Canine companions are members of the family in more than 46 million American households. Naturally, when people travel, so do their pets. However, though nearly all of us understand that it’s always a good idea for humans to buckle up, not everyone makes a similar effort to secure their pets.
Restraining a dog is about much more than protecting the animal in case of a car accident. Having an unrestrained pet in the car is distracting and can lead to dangerous driving behavior.
Having a pet in the car makes it more likely that the driver might disengage mentally from driving, look away from the road or let go of the steering wheel. It takes just two seconds of distraction from the road to double the risk of an accident.
In a recent AAA survey, half of the respondents said they had pet a dog while driving. Nearly a quarter had thrown up an arm to keep a dog in place when braking. Almost 20 percent admitted to holding a dog while driving. Nearly as many acknowledged taking their hands off the wheel to keep a dog in the back seat.
Obviously, drivers should refrain from engaging distracting interactions with a dog. But, this can be extremely hard when the dog is roaming the vehicle, causing trouble or demanding attention. The best insurance is to restrain the dog, just like a human passenger, with a safety harness. There are a number of models on the market that can safely restrain dogs without causing pain or discomfort.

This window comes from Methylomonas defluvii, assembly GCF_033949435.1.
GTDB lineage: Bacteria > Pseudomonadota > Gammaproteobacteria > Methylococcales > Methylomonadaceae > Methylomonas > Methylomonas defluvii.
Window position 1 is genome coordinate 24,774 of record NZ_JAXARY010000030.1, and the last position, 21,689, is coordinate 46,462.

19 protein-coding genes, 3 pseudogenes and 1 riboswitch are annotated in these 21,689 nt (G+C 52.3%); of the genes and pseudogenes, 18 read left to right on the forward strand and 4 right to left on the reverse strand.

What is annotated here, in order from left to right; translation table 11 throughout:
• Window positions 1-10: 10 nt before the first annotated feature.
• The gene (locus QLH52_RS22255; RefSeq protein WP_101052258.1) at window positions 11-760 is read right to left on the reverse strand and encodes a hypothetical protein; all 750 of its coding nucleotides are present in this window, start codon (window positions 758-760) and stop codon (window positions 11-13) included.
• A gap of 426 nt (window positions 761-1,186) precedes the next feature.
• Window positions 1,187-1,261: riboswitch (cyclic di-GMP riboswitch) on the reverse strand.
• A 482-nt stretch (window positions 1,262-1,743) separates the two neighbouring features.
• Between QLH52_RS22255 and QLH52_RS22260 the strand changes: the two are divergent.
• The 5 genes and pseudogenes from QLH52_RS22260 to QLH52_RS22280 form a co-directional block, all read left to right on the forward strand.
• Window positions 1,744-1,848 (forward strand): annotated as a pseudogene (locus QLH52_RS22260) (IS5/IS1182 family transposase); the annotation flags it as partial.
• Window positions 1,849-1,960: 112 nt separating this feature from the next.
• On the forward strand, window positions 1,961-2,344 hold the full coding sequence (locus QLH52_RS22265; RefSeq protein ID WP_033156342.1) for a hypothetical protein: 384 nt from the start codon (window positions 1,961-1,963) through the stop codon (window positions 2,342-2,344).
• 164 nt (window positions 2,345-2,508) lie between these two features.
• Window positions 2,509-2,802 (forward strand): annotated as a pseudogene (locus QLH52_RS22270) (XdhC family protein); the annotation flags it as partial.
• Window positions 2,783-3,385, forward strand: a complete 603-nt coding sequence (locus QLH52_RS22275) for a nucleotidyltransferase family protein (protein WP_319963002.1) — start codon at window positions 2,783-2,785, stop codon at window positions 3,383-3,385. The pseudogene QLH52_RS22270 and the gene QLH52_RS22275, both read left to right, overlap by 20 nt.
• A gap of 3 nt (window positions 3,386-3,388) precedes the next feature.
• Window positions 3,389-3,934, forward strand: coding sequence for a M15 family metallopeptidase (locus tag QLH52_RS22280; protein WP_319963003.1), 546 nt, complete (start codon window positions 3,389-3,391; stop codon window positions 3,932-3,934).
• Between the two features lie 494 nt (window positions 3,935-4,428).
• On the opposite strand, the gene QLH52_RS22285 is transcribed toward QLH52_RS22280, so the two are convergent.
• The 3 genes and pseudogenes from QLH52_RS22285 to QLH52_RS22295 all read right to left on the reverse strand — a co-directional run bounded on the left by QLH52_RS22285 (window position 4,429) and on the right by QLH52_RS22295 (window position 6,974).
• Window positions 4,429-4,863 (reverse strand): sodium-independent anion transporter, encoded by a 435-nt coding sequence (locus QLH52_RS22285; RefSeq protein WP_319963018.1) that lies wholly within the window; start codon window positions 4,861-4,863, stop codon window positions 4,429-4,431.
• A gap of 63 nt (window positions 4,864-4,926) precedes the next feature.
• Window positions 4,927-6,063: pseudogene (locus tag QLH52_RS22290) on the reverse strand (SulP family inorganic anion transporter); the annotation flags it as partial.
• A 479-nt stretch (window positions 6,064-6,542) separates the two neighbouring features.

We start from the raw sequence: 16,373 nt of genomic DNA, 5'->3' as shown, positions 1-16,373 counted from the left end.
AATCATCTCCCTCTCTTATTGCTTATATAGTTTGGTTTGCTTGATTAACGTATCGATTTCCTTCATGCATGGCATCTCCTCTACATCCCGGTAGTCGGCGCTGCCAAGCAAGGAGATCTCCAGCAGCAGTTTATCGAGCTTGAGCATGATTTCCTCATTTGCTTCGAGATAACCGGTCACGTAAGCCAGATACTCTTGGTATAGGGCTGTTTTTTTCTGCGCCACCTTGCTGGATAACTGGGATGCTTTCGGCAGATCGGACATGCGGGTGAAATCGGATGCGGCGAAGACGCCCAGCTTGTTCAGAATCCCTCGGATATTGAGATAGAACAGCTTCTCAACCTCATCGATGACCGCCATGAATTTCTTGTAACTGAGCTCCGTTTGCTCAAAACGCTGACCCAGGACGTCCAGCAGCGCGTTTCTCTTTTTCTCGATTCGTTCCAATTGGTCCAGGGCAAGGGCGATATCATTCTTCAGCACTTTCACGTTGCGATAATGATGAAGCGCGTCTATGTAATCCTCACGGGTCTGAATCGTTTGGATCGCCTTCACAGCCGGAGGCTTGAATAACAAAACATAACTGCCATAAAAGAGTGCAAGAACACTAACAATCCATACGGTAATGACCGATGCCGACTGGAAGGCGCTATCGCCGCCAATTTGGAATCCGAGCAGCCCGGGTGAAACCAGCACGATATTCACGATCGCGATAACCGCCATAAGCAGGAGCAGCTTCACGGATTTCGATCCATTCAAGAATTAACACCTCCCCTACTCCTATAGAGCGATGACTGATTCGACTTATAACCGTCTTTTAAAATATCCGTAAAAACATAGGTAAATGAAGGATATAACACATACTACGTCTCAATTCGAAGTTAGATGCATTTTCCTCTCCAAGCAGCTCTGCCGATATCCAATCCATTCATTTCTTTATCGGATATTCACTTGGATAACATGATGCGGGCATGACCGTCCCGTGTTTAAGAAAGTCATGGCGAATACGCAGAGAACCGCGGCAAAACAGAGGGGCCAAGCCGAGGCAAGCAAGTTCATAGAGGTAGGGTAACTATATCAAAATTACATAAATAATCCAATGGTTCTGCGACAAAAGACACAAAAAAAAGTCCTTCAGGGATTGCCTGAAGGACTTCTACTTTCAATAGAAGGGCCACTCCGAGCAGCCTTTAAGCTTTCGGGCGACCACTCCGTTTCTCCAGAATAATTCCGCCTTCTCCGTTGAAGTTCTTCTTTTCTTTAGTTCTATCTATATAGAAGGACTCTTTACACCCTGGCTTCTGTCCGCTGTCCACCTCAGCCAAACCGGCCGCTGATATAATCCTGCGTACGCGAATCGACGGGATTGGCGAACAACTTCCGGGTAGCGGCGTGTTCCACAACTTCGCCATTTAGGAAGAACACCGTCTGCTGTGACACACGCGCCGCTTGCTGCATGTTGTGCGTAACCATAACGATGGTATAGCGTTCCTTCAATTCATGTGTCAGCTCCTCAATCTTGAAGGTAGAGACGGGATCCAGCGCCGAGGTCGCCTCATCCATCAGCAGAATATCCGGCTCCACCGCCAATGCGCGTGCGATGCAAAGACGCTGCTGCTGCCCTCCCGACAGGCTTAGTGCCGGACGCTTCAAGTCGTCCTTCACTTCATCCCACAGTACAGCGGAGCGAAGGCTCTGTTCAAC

Putting distraction aside, an unrestrained pet can still pose a hazard if an accident happens. A 10-pound pet thrown around in a collision becomes a dangerous force, exerting 300 pounds of pressure. An 80-pound animal exerts well over a ton of pressure. The potential for injury is significant, especially if there are children in the car.
Motor vehicle accidents are extremely dangerous and can result in injury to motorists and pets. Using restraints will lower the chances of distracted driving and personal injury in a crash.